Bridget Borce

Bridget Borce

Intraspecific variation in cranial and mandibular morphology of the extinct river dolphin Parapontoporia sternbergi from the upper Pliocene San Diego Formation, southern California, USA

Bridget Borce
B.S. Candidate
Department of Geological Sciences
San Diego State University
Advisors Dr. Tom Deméré, Dr. David Kimbrough

Thursday, May 7th, 2015
CSL 422, 8:00am

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ABSTRACT pdf

Parapontoporia sternbergi is an extinct species of river dolphin. It has been distinguished from two closely related extinct species, Parapontoporia pacifica and Parapontoporia wilsoni.  These differences served as a basis for the establishment of P. sternbergi as a separate species. This study tests the validity of recognizing P. sternbergi as a distinct species based on examination of intraspecific variation in the cranial and mandibular morphology of fossil specimens.

This study utilized specimens from collections at the San Diego Natural History Museum and the Natural History Museum of Los Angeles County.  Specimens included 3 complete skulls of P. sternbergi and 13 complete skulls of the closely related river dolphin, Pontoporia blainvillei.  The skull characters that define P. sternbergi as a species were identified as regions of focus.  Variations of these characters are quantified by the following 15 skull measurements: left and right zygomatic process length, neurocranium width and length, left and right temporal fossa width, left and right temporal fossa height, left and right orbital length, width of rostrum at base, rostrum length, zygomatic width, width of rostrum at midpoint, and total length.  Measurements were taken on each of the 16 specimens.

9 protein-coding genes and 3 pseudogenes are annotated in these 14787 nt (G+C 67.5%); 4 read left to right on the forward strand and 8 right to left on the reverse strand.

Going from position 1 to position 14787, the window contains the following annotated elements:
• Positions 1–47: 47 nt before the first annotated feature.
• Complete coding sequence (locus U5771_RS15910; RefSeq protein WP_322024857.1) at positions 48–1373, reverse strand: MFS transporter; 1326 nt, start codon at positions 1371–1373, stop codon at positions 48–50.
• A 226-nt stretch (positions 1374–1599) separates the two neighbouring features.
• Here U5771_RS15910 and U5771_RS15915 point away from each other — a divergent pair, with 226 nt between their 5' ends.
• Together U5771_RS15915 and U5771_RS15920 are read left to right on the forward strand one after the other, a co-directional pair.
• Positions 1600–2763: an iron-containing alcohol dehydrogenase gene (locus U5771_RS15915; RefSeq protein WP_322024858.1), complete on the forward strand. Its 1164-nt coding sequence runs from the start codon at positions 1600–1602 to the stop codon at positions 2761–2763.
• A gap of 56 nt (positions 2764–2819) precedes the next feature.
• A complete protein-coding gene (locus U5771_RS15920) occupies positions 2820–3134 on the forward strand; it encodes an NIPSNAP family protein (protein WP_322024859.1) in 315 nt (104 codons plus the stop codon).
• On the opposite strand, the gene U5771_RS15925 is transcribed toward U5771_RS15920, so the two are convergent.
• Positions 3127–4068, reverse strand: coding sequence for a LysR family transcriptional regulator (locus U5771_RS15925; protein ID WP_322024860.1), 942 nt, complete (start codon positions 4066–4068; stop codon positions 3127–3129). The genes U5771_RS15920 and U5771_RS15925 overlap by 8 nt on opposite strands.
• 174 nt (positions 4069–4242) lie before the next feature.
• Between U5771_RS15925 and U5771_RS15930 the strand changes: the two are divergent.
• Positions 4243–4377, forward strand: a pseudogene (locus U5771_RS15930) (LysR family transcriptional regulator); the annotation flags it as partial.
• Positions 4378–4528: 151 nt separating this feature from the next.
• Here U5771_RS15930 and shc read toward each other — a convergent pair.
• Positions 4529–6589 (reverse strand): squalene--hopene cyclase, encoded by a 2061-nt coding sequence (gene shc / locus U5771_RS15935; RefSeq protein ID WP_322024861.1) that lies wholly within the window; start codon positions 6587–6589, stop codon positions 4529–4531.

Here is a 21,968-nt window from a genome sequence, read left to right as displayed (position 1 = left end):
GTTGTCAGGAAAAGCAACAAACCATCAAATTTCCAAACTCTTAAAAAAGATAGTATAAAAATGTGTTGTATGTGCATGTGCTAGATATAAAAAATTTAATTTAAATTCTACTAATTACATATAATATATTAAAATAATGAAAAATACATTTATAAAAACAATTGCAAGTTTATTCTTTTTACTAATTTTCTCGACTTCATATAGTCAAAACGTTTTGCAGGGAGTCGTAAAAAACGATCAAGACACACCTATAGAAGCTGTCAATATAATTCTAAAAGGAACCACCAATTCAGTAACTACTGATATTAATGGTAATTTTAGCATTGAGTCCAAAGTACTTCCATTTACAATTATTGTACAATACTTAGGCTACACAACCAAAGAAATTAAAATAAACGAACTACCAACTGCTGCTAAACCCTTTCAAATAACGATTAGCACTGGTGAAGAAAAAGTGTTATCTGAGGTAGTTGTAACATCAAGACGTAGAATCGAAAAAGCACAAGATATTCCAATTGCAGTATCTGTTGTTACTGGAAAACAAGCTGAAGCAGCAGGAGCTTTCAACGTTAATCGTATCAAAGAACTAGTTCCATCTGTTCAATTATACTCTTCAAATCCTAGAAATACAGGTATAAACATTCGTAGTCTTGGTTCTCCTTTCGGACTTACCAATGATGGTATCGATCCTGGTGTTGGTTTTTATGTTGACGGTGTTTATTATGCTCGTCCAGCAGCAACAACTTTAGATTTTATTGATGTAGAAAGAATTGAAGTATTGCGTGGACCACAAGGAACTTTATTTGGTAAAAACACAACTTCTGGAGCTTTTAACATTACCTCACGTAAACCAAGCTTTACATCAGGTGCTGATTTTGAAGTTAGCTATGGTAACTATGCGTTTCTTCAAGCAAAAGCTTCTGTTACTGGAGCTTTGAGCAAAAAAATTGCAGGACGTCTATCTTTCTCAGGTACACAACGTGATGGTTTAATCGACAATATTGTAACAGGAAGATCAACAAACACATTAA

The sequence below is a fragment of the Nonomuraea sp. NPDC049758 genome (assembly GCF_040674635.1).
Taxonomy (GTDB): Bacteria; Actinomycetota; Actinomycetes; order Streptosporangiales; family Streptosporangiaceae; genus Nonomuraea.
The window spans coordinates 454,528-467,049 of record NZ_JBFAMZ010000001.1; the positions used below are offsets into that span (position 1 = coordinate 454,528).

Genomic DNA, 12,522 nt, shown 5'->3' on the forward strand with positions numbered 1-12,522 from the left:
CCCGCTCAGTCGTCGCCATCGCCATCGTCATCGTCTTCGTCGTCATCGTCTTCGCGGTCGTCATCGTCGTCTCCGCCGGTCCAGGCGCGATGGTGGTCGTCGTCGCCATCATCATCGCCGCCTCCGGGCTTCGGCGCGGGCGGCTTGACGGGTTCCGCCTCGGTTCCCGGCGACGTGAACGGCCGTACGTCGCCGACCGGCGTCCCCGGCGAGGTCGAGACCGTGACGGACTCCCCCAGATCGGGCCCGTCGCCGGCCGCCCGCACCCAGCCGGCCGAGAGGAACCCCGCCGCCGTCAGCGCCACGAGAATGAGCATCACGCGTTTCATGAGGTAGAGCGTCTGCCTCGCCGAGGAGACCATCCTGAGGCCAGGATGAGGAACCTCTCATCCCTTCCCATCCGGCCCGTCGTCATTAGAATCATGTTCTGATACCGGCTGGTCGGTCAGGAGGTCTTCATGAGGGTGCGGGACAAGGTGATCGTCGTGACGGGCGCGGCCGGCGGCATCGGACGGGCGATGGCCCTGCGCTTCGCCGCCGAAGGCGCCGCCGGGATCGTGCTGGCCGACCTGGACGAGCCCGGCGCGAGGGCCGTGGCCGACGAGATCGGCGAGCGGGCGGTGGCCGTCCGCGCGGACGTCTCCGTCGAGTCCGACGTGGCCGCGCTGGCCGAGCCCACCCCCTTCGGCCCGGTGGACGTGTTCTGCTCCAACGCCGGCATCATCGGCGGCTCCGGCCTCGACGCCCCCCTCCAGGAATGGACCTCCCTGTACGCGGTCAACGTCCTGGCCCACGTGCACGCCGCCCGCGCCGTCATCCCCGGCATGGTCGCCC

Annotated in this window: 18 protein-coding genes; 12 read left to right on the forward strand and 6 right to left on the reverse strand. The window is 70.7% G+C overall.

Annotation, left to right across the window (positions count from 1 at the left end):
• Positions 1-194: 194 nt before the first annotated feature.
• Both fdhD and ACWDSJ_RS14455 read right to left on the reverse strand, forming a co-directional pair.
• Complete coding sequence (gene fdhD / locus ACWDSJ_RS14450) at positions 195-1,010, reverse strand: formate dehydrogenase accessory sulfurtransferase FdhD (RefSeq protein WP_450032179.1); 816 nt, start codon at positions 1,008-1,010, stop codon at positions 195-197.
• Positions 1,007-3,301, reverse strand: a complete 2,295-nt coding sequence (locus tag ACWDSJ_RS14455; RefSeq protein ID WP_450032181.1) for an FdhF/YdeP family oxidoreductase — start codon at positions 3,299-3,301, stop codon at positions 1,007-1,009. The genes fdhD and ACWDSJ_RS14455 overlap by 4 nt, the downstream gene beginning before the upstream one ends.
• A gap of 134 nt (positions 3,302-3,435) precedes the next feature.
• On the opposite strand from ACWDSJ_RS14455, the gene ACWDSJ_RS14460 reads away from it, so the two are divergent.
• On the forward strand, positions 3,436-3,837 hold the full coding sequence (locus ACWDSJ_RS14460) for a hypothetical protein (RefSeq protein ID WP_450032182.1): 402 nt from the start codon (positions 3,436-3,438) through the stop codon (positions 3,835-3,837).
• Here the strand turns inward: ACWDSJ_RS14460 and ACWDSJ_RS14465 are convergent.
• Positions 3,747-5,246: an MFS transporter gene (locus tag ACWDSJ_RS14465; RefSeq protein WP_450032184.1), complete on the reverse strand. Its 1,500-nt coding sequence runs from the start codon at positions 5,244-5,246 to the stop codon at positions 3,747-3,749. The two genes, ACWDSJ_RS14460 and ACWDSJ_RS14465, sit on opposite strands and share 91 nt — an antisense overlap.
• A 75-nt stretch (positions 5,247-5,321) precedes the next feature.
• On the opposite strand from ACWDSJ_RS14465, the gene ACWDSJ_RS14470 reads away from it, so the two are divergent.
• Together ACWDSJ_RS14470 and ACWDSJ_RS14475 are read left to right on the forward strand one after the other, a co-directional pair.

For each of the skull measurements, mean measurements were calculated for P. sternbergi (n=3) and P. blainvillei (n=13).  Separate t-tests were conducted (1 for each skull measurement), testing for a significant difference between the P. sternbergi and P. blainvillei means.  Each P. sternbergi mean measurement was tested against the corresponding mean measurement on P. blainvillei.  The 2-sample t-tests revealed that 9 of the 15 skull measurements resulted in p-values less than 0.05.  This indicates that more than half of the skull characters of P. sternbergi are significantly different from those of P. blainvillei, suggesting that there are significant morphological differences in both river dolphins, supporting their recognition as separate species.